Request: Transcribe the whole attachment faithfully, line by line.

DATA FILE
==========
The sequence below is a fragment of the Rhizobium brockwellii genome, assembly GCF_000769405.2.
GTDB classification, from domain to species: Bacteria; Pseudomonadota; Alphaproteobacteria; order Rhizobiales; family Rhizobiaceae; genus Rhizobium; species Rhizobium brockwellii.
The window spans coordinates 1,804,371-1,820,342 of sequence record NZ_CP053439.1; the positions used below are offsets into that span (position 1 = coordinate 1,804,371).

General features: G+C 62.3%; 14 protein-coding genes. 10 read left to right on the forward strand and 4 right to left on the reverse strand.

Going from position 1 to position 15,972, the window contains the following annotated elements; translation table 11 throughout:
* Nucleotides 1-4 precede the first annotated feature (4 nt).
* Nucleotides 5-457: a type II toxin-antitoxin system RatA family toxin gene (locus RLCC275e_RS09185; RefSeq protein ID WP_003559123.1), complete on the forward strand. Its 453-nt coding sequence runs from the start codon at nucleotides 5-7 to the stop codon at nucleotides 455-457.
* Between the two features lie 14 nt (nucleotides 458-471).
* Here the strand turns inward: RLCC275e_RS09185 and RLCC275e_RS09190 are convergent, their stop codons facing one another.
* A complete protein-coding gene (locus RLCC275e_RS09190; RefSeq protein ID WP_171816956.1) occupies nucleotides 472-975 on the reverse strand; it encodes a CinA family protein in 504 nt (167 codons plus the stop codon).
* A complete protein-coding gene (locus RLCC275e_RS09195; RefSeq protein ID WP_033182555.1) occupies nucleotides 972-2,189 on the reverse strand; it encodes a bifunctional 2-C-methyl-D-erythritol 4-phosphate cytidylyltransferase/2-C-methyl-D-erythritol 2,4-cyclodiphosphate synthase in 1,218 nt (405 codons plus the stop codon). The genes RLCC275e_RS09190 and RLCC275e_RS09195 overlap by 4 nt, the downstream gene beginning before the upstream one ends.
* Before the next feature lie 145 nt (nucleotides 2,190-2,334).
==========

The sequence below is a fragment of the Rhizobium brockwellii genome, assembly GCF_000769405.2.
GTDB classification, from domain to species: Bacteria; Pseudomonadota; Alphaproteobacteria; order Rhizobiales; family Rhizobiaceae; genus Rhizobium; species Rhizobium brockwellii.
The window spans coordinates 1,804,371-1,820,342 of sequence record NZ_CP053439.1; the positions used below are offsets into that span (position 1 = coordinate 1,804,371).

General features: G+C 62.3%; 14 protein-coding genes. 10 read left to right on the forward strand and 4 right to left on the reverse strand.

Going from position 1 to position 15,972, the window contains the following annotated elements; translation table 11 throughout:
* Nucleotides 1-4 precede the first annotated feature (4 nt).
* Nucleotides 5-457: a type II toxin-antitoxin system RatA family toxin gene (locus RLCC275e_RS09185; RefSeq protein ID WP_003559123.1), complete on the forward strand. Its 453-nt coding sequence runs from the start codon at nucleotides 5-7 to the stop codon at nucleotides 455-457.
* Between the two features lie 14 nt (nucleotides 458-471).
* Here the strand turns inward: RLCC275e_RS09185 and RLCC275e_RS09190 are convergent, their stop codons facing one another.
* A complete protein-coding gene (locus RLCC275e_RS09190; RefSeq protein ID WP_171816956.1) occupies nucleotides 472-975 on the reverse strand; it encodes a CinA family protein in 504 nt (167 codons plus the stop codon).
* A complete protein-coding gene (locus RLCC275e_RS09195; RefSeq protein ID WP_033182555.1) occupies nucleotides 972-2,189 on the reverse strand; it encodes a bifunctional 2-C-methyl-D-erythritol 4-phosphate cytidylyltransferase/2-C-methyl-D-erythritol 2,4-cyclodiphosphate synthase in 1,218 nt (405 codons plus the stop codon). The genes RLCC275e_RS09190 and RLCC275e_RS09195 overlap by 4 nt, the downstream gene beginning before the upstream one ends.
* Before the next feature lie 145 nt (nucleotides 2,190-2,334).